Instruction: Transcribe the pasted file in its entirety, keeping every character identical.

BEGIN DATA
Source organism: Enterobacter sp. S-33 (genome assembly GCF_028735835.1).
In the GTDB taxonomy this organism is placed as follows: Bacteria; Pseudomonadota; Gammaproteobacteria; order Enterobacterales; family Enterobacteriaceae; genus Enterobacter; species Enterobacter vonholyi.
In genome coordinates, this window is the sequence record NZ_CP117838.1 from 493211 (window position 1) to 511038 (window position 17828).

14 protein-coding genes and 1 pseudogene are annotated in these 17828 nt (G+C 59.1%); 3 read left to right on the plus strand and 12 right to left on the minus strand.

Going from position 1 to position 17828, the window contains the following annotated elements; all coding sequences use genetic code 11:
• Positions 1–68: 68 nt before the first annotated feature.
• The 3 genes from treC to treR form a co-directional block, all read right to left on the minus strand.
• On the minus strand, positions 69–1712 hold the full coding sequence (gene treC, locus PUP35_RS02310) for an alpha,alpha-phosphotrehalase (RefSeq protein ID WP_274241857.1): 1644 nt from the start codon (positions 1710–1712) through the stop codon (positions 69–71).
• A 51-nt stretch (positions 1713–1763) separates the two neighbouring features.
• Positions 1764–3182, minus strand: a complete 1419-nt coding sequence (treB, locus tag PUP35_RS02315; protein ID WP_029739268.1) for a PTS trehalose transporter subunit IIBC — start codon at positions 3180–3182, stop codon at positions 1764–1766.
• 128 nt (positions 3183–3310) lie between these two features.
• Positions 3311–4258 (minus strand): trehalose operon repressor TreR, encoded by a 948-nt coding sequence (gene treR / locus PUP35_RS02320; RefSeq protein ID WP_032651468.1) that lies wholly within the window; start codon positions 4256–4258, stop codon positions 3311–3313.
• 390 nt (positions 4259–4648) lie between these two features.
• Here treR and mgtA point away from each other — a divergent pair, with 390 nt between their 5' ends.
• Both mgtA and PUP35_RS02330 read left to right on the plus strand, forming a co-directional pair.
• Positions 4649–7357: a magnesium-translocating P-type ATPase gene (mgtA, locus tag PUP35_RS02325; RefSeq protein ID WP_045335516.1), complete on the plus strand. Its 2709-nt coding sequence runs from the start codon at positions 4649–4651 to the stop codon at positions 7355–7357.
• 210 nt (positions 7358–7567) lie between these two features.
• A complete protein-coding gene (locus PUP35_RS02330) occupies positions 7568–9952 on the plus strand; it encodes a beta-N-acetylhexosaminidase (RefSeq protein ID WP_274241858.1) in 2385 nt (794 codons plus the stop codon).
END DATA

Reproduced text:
Source organism: Enterobacter sp. S-33 (genome assembly GCF_028735835.1).
In the GTDB taxonomy this organism is placed as follows: Bacteria; Pseudomonadota; Gammaproteobacteria; order Enterobacterales; family Enterobacteriaceae; genus Enterobacter; species Enterobacter vonholyi.
In genome coordinates, this window is the sequence record NZ_CP117838.1 from 493211 (window position 1) to 511038 (window position 17828).

14 protein-coding genes and 1 pseudogene are annotated in these 17828 nt (G+C 59.1%); 3 read left to right on the plus strand and 12 right to left on the minus strand.

Going from position 1 to position 17828, the window contains the following annotated elements; all coding sequences use genetic code 11:
• Positions 1–68: 68 nt before the first annotated feature.
• The 3 genes from treC to treR form a co-directional block, all read right to left on the minus strand.
• On the minus strand, positions 69–1712 hold the full coding sequence (gene treC, locus PUP35_RS02310) for an alpha,alpha-phosphotrehalase (RefSeq protein ID WP_274241857.1): 1644 nt from the start codon (positions 1710–1712) through the stop codon (positions 69–71).
• A 51-nt stretch (positions 1713–1763) separates the two neighbouring features.
• Positions 1764–3182, minus strand: a complete 1419-nt coding sequence (treB, locus tag PUP35_RS02315; protein ID WP_029739268.1) for a PTS trehalose transporter subunit IIBC — start codon at positions 3180–3182, stop codon at positions 1764–1766.
• 128 nt (positions 3183–3310) lie between these two features.
• Positions 3311–4258 (minus strand): trehalose operon repressor TreR, encoded by a 948-nt coding sequence (gene treR / locus PUP35_RS02320; RefSeq protein ID WP_032651468.1) that lies wholly within the window; start codon positions 4256–4258, stop codon positions 3311–3313.
• 390 nt (positions 4259–4648) lie between these two features.
• Here treR and mgtA point away from each other — a divergent pair, with 390 nt between their 5' ends.
• Both mgtA and PUP35_RS02330 read left to right on the plus strand, forming a co-directional pair.
• Positions 4649–7357: a magnesium-translocating P-type ATPase gene (mgtA, locus tag PUP35_RS02325; RefSeq protein ID WP_045335516.1), complete on the plus strand. Its 2709-nt coding sequence runs from the start codon at positions 4649–4651 to the stop codon at positions 7355–7357.
• 210 nt (positions 7358–7567) lie between these two features.
• A complete protein-coding gene (locus PUP35_RS02330) occupies positions 7568–9952 on the plus strand; it encodes a beta-N-acetylhexosaminidase (RefSeq protein ID WP_274241858.1) in 2385 nt (794 codons plus the stop codon).